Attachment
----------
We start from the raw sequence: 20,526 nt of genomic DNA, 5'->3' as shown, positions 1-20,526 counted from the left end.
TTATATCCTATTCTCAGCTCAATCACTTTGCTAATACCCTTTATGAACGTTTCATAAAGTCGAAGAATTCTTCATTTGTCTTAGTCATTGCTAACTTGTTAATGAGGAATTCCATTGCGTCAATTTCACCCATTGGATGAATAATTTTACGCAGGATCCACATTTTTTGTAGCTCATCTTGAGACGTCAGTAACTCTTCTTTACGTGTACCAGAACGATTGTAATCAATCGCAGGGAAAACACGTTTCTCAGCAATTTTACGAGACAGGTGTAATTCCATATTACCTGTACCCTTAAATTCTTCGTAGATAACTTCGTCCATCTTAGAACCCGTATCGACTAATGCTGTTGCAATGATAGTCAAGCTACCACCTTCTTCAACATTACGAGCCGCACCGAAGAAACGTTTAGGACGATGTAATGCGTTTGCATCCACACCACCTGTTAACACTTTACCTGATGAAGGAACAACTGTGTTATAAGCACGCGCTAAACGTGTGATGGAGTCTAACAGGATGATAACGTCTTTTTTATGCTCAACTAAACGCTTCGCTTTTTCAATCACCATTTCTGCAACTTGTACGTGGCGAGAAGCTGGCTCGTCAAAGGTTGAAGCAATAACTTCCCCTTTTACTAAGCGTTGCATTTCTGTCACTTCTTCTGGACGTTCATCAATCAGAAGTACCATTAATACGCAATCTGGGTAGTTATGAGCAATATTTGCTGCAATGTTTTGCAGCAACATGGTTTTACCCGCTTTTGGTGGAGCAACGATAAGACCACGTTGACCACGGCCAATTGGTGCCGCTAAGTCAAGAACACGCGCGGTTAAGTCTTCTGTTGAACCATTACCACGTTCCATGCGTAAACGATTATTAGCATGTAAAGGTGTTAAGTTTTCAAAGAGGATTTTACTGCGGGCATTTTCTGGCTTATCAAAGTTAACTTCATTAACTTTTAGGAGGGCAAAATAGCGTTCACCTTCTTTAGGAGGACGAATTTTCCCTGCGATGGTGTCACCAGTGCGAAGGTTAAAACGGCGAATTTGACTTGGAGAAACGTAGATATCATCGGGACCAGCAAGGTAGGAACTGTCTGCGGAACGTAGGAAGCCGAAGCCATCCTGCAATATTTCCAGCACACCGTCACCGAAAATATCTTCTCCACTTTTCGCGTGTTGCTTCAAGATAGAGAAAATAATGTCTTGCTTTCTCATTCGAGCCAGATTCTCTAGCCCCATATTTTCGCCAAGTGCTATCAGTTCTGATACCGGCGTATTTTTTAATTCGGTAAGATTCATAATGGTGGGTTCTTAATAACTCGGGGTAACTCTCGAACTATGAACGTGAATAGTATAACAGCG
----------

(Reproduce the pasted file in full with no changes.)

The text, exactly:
We start from the raw sequence: 20,526 nt of genomic DNA, 5'->3' as shown, positions 1-20,526 counted from the left end.
TTATATCCTATTCTCAGCTCAATCACTTTGCTAATACCCTTTATGAACGTTTCATAAAGTCGAAGAATTCTTCATTTGTCTTAGTCATTGCTAACTTGTTAATGAGGAATTCCATTGCGTCAATTTCACCCATTGGATGAATAATTTTACGCAGGATCCACATTTTTTGTAGCTCATCTTGAGACGTCAGTAACTCTTCTTTACGTGTACCAGAACGATTGTAATCAATCGCAGGGAAAACACGTTTCTCAGCAATTTTACGAGACAGGTGTAATTCCATATTACCTGTACCCTTAAATTCTTCGTAGATAACTTCGTCCATCTTAGAACCCGTATCGACTAATGCTGTTGCAATGATAGTCAAGCTACCACCTTCTTCAACATTACGAGCCGCACCGAAGAAACGTTTAGGACGATGTAATGCGTTTGCATCCACACCACCTGTTAACACTTTACCTGATGAAGGAACAACTGTGTTATAAGCACGCGCTAAACGTGTGATGGAGTCTAACAGGATGATAACGTCTTTTTTATGCTCAACTAAACGCTTCGCTTTTTCAATCACCATTTCTGCAACTTGTACGTGGCGAGAAGCTGGCTCGTCAAAGGTTGAAGCAATAACTTCCCCTTTTACTAAGCGTTGCATTTCTGTCACTTCTTCTGGACGTTCATCAATCAGAAGTACCATTAATACGCAATCTGGGTAGTTATGAGCAATATTTGCTGCAATGTTTTGCAGCAACATGGTTTTACCCGCTTTTGGTGGAGCAACGATAAGACCACGTTGACCACGGCCAATTGGTGCCGCTAAGTCAAGAACACGCGCGGTTAAGTCTTCTGTTGAACCATTACCACGTTCCATGCGTAAACGATTATTAGCATGTAAAGGTGTTAAGTTTTCAAAGAGGATTTTACTGCGGGCATTTTCTGGCTTATCAAAGTTAACTTCATTAACTTTTAGGAGGGCAAAATAGCGTTCACCTTCTTTAGGAGGACGAATTTTCCCTGCGATGGTGTCACCAGTGCGAAGGTTAAAACGGCGAATTTGACTTGGAGAAACGTAGATATCATCGGGACCAGCAAGGTAGGAACTGTCTGCGGAACGTAGGAAGCCGAAGCCATCCTGCAATATTTCCAGCACACCGTCACCGAAAATATCTTCTCCACTTTTCGCGTGTTGCTTCAAGATAGAGAAAATAATGTCTTGCTTTCTCATTCGAGCCAGATTCTCTAGCCCCATATTTTCGCCAAGTGCTATCAGTTCTGATACCGGCGTATTTTTTAATTCGGTAAGATTCATAATGGTGGGTTCTTAATAACTCGGGGTAACTCTCGAACTATGAACGTGAATAGTATAACAGCG